As the season progressed and the carrots started to grow, Jesse and Meghan saw PAN estimates and soil nitrate values increase in the cover crop beds, especially from the high-legume cover crop. This result gives them confidence, says Jesse, to “lower the legume content — and therefore seed cost — of their cover crops for carrots and other light-feeding crops”.
While it was reassuring to see data showing that the cover crop acts as a catch crop, they were even more encouraged by the applicability of both the pre-plant and mid-season soil nitrate tests for informing cash crop nitrogen requirements, when the results were compared to the research from the OSU team (3).
Overall, Jesse and Meghan were pleased to see that carrot yield from the cover crop beds were within their target yields of 175-200 lbs per 200ft2 bed, weighing in at an average of 181 lbs per bed from the high-legume cover crop beds and 185 lbs per bed from the low-legume cover crop beds. The control beds yielded an average of 168 lbs per bed, which was statistically similar to the cover crop beds.
They were also pleased to see that the PAN estimates from the cover crop biomass measurements, and soil nitrate testing “backed each other up, and proved useful.” Jesse feels this trial shows that these measurement tools are “promising for testing in different scenarios in the future.”
Admittedly, taking the biomass samples and having to interpret the results for the first time this year was “a little daunting because doing something for the first time you might think it is more challenging than it really is”, reflects Jesse. Nonetheless, they encourage other farmers to take biomass samples because it is a relatively easy way to estimate PAN through the growing season.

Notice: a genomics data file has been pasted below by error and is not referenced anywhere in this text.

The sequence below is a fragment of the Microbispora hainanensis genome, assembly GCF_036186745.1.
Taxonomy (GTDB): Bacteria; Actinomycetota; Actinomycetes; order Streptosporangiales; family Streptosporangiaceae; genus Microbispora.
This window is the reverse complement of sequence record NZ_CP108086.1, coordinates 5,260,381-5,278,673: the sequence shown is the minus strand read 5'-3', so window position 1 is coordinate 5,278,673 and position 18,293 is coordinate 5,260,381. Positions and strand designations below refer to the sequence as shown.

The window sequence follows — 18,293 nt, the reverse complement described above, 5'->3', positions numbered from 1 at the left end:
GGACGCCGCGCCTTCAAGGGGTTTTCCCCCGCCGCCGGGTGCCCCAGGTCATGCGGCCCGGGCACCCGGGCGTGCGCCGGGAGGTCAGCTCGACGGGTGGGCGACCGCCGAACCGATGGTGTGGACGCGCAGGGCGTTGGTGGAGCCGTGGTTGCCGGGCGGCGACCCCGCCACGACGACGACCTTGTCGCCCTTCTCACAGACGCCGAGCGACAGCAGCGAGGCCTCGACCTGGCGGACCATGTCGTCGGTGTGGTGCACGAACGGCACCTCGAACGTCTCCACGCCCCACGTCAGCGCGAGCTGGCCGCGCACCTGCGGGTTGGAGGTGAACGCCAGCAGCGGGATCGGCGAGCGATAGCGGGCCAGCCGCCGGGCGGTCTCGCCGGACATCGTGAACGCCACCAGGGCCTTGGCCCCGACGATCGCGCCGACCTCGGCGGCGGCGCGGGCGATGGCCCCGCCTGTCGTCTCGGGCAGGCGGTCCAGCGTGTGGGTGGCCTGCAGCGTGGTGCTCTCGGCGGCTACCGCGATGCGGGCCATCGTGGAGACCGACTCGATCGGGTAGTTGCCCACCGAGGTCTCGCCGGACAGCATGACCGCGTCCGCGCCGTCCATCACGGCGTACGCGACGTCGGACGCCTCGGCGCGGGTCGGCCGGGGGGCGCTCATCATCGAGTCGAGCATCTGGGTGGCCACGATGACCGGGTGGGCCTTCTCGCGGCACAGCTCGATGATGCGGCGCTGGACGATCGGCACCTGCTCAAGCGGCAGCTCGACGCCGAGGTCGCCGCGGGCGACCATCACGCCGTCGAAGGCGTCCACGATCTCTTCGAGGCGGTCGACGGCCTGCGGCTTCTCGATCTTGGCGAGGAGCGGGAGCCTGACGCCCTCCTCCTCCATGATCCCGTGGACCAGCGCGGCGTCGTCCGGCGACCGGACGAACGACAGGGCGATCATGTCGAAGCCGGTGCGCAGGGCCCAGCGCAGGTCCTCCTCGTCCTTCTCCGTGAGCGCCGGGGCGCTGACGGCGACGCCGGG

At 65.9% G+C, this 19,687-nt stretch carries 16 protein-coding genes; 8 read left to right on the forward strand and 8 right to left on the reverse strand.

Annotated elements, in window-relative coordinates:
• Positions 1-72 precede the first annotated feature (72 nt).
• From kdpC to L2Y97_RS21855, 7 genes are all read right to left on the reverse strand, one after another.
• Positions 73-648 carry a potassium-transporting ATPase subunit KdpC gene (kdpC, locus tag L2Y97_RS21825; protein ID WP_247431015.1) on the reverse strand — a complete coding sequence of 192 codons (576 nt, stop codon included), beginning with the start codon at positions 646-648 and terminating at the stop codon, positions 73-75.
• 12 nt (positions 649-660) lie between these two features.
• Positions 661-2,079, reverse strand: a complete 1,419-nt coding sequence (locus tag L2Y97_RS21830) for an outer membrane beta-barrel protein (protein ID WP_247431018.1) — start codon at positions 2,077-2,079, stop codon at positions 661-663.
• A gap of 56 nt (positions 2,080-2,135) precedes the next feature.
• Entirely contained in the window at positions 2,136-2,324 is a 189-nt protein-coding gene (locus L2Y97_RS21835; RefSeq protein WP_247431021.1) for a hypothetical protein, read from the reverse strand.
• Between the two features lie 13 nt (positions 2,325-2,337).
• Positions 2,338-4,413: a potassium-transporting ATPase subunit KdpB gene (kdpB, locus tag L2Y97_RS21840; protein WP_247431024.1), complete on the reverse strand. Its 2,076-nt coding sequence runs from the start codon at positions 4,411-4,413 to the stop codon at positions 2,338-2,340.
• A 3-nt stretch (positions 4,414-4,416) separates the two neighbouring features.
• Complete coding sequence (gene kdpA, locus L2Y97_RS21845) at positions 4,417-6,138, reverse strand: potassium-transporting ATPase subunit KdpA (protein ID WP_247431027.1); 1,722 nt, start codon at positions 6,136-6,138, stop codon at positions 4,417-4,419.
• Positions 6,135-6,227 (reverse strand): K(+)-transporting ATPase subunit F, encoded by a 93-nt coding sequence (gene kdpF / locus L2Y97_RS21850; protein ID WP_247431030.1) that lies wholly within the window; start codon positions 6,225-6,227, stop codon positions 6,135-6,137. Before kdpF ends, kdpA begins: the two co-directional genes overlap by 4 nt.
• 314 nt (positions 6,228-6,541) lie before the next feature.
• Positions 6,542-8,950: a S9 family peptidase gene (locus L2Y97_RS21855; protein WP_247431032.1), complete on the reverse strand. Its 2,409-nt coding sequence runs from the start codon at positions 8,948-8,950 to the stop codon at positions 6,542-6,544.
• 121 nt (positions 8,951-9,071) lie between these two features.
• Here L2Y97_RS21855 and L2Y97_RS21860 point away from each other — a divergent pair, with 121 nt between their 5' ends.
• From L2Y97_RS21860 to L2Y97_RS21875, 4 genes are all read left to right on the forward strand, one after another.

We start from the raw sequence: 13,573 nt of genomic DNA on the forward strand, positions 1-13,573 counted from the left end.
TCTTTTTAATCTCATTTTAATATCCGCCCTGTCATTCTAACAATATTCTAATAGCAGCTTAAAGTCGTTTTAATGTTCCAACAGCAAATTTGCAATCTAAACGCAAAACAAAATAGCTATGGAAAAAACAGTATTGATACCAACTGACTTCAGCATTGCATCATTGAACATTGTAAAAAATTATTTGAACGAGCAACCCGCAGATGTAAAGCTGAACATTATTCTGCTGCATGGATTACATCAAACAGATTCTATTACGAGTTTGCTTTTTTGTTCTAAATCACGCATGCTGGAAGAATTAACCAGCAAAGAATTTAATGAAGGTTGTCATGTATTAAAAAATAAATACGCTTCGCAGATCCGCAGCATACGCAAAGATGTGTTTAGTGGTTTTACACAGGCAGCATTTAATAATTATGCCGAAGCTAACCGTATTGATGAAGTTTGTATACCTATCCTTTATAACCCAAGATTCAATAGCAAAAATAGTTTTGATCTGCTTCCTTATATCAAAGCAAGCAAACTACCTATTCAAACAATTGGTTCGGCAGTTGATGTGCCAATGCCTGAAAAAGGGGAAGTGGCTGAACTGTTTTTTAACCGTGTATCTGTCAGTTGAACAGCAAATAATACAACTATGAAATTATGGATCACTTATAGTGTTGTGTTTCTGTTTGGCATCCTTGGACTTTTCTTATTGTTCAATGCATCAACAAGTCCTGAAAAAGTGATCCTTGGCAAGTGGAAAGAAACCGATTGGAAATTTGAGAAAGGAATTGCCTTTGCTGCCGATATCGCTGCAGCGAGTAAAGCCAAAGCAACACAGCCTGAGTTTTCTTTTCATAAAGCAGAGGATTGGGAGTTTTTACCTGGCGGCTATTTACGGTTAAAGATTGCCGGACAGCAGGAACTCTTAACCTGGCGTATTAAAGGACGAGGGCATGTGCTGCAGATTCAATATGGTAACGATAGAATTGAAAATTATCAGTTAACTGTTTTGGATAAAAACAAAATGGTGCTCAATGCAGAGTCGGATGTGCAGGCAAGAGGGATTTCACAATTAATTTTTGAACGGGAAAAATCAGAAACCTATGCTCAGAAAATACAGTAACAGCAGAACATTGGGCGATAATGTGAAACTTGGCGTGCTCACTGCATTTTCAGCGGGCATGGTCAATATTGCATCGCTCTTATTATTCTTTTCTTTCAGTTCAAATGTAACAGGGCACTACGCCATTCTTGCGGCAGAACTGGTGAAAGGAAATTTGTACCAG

“Sending a sample in for per cent moisture and per cent nitrogen is around $40 for so much valuable information”, says Jesse. “And if you do that for a few years you can create your own farm-specific database so you can use fresh (wet) weights and don’t need to rely on lab analyses (indefinitely).”
This year Jesse will continue the trial looking at the effect of tillage and planting date on a cover crop of overwintered rye and vetch. He will also continue to send in cover crop biomass samples for different cover crops to populate his farm-specific database — and sees potential for other farms to do the same to generate regional-specific databases that can inform a broader community of ecological farmers.
“This trial provides more evidence of the value of cover crops, and helps demonstrate the use of cost-effective tools available to farmers to quantify PAN from cover crops so we can better account for nitrogen in our systems.”
1. Sullivan et al., 2020. Estimating Plant- Available Nitrogen Release from Cover Crops. Oregon State University Extension Service.
2. Sullivan et al. 2019. OSU Organic Fertilizer & Cover Crop Calculator: Predicting Plant-available Nitrogen. Oregon State University Extension Service.
3. Sullivan et al., 2019. Soil Nitrate Testing for Willamette Valley Vegetable production. Oregon State University Extension Service.
Sarah Larsen is EFAO’s Research & Small Grains Program Director and also supports soil health components of EFAO’s education programs. She holds a Ph.D. in Soil Microbial Ecology from Iowa State University, and along with her partner and their daughter, tends the land that they call Three Ridges Ecological Farm near Aylmer, Ontario.